What do you like to do in your free time?

I enjoy hiking, cooking, and reading inspiring books in my free time. I also love to travel and learning new languages.

Advice for someone who is looking to switch to a remote job?

Three things are essential from my perspective when moving into a fully remote job:

  • Choose the company you want to work with based on their values and check thoroughly if they live up to them. Social bonding works best through a shared set of values, and that is even more important remotely where you rarely see each other in person.
  • Realize that no one expects you to know how the processes work remotely from day one. In the best case, you have an onboarding buddy to help you find your way around and onboarding documentation that leaves few questions unanswered.
  • Communicate consciously. Especially in a remote environment, it's essential to be aware of what the other person knows so you don't over-or under-communicate. Figure out what needs to be synchronous and what works asynchronously, knowing that every synchronous call or chat is an interruption in the other person's day. Appreciate the synchronous time. Be as transparent as possible.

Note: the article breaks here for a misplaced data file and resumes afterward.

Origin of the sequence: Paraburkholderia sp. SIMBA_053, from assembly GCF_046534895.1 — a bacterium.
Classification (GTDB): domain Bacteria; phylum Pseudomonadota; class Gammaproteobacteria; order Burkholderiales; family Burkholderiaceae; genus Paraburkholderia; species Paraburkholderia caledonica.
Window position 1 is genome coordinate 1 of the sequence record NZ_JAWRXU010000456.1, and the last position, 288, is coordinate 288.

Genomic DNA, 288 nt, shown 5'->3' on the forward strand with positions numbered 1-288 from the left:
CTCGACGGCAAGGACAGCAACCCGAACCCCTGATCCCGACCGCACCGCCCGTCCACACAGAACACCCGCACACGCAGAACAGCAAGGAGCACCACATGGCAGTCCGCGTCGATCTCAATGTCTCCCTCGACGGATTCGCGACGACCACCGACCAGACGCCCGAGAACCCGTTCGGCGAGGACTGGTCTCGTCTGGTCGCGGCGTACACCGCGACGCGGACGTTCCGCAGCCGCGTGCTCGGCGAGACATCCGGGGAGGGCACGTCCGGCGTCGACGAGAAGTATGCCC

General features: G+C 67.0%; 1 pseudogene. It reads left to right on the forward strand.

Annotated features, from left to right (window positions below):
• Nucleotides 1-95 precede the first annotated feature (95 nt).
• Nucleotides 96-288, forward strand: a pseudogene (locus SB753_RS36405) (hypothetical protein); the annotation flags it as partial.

Aside:  If you are searching for a remote job, study these common questions remote workers usually ask.

What qualities would you recommend are a must-have for a person seeking a remote job?

The ability to structure oneself, the will to contribute, the desire to achieve something great, the sense of responsibility of an entrepreneur in the company.

What, according to you, are the pros and cons of remote work?

Biggest pros of a well-designed remote organization: the flexibility, focus, and the chance to work with great people from all over the world.

The biggest cons:

  • You'll need to invest a lot of energy and time into making social connections work.
  • You'll have a fear of missing out sometimes (especially when transparency doesn't work like intended).
  • You'll have to find a way to celebrate successes, which obviously can't match the experience of being on-site.

Want to work remotely like Timo? We recommend going over the list of top remote companies hiring in 2021. Facing issues searching for a remote job and don't know where to look? DailyRemote has the latest remote jobs posted in various categories to help you. Also, join like-minded remote job seekers in our LinkedIn remote community.